This Sunday most U.S. residents will gain an hour of daylight as it’s time to spring forward.
Few people will likely wake up exactly at 2:00 a.m. local time to move the clock hand, or dial, forward an hour. But that’s when daylight saving time officially begins on the second Sunday in March. It ends on the first Sunday in November, when clocks are turned back at 2:00 a.m. local time to read 1:00 a.m. That is, for everyone except those who live in Hawaii, American Samoa, Guam, Puerto Rico, the Virgin Islands, and by most of Arizona, with the exception of the Navajo Nation.
Why two o’clock? The thinking goes it’s late enough that most people would be at home, with few bars and restaurants being affected. In addition, it prevented the date from switching to yesterday; it would be confusing if, say, we changed the clocks at midnight back to 11 p.m. The time is also early enough that the clock-hand change occurs before early shift workers and early churchgoers might be impacted, according to the WebExhibits, an online museum.
Turning clocks back in the fall could mean an extra hour at bars, which tend to close at 2 a.m., right? Not so, according to the California Energy Commission. Bars actually close at 1:59 a.m., so they are already closed when daylight saving time begins.
When it began
Daylight saving time has a rocky past. Established in the United States in 1918, daylight saving time was a contentious matter and was repealed in 1919. The standardized clock changes, however, were re-established nationally early in World War II and observed from Feb. 9, 1942 through Sept. 30, 1945.
After the war, U.S. states were free to choose whether to observe daylight saving time, and if they did, the calendar start dates of the time change. The result was time confusion for travelers and newscasters. In 1966, Congress enacted the Uniform Time Act, which stated that if any state observed daylight saving time, it had to follow a uniform protocol, beginning and ending on the same dates throughout the country.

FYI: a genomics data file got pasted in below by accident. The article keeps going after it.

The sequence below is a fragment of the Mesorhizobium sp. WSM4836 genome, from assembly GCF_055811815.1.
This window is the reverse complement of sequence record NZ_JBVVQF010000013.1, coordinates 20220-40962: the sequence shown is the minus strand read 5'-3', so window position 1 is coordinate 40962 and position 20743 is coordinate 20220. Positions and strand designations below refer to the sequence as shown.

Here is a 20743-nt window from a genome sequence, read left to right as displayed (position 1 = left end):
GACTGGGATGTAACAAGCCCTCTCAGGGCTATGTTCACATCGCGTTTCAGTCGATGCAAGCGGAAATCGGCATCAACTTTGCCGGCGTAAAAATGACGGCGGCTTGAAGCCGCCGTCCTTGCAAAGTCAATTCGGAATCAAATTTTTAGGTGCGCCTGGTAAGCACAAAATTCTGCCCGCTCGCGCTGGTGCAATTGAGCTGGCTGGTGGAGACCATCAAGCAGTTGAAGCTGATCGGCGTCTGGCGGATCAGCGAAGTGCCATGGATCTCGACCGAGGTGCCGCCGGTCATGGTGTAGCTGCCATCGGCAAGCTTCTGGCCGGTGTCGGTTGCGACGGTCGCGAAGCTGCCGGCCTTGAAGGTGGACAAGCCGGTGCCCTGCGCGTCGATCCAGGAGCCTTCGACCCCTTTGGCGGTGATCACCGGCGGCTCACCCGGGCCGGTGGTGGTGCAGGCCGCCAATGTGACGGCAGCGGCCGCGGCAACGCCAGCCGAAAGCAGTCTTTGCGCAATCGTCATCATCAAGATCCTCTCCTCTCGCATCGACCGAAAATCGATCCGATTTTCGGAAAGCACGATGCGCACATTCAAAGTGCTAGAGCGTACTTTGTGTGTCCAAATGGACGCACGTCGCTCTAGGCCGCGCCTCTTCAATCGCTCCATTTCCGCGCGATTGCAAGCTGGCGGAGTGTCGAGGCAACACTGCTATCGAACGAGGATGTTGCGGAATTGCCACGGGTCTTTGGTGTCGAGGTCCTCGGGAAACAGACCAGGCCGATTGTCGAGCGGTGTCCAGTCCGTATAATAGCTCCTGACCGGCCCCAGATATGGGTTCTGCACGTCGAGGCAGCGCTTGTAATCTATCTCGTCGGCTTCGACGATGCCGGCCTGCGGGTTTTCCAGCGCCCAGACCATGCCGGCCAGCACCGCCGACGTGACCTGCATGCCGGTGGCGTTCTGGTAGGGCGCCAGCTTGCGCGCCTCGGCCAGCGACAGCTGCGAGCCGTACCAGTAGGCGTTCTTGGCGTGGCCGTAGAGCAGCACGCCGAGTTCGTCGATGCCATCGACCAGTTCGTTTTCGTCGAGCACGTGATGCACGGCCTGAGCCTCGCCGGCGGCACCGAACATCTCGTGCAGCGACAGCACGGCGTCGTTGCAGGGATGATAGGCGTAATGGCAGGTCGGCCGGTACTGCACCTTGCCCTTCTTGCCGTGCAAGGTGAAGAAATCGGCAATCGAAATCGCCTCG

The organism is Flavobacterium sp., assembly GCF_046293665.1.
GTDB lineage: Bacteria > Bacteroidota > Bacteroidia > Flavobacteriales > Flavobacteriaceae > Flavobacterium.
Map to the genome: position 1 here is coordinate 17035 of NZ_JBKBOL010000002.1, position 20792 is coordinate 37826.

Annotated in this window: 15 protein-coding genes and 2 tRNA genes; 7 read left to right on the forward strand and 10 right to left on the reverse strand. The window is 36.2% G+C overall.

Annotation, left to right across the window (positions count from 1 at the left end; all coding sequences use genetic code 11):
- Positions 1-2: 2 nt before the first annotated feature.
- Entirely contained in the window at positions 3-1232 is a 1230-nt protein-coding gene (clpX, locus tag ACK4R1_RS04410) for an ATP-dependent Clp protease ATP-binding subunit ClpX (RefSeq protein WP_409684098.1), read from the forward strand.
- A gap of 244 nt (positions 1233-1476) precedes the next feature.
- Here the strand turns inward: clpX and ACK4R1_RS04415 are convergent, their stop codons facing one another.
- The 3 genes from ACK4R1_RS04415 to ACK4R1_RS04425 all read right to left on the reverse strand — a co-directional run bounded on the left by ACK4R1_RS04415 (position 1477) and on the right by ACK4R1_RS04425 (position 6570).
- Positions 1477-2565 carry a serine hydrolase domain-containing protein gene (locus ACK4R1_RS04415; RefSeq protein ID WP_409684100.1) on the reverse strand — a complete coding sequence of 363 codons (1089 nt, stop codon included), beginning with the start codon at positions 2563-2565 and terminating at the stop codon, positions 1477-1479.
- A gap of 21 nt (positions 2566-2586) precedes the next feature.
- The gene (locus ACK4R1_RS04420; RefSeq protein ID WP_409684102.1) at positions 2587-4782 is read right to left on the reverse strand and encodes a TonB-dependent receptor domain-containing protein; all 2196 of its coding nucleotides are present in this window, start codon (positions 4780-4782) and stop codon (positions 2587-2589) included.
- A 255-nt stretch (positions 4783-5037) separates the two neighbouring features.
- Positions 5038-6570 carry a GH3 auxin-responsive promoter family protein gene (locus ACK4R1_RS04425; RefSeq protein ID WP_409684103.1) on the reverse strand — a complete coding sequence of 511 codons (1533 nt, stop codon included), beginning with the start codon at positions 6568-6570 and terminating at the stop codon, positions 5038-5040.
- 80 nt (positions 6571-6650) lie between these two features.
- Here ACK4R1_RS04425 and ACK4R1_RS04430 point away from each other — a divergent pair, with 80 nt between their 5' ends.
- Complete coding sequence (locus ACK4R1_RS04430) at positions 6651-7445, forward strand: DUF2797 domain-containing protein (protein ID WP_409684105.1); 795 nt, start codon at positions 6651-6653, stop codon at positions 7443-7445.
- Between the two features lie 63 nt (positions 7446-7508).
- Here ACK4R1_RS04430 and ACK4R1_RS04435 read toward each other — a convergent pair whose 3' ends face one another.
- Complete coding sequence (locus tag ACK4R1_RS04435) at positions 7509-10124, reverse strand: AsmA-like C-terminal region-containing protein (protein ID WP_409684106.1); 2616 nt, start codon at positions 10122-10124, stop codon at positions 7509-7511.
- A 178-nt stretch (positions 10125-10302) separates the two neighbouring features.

The start and end dates have changed over the years, with the most recent change in 2007 setting the start date on the second Sunday in March and end date on the first Sunday in November – adding four weeks to the total stint compared with years prior.
The idea of saving energy was one primary motivation behind the 2007 shift, but it’s arguable whether the change will be worthwhile. In 2007, the California Energy Commission estimated that the extra month would save the state only one-half of 1 percent of their current energy expenditures.
Here’s what the Department of Energy found when they looked back at energy saved nationally in 2007, by extending the DST:
Total electricity savings: about 1.3 Tera Watt-hour (TWh). That corresponds to 0.5 percent per each day of extending DST, or 0.03 percent of electricity consumption over the year, which was 3,900 TWh.
The electricity savings generally occurred over a three- to five-hour period in the evening though there were small increases in usage during the early-morning hours.
On a daily percentage basis, electricity savings were slightly greater during the March (spring) extension than the November (fall) extension.
Here are some tips for how to survive the time change without losing too much sleep.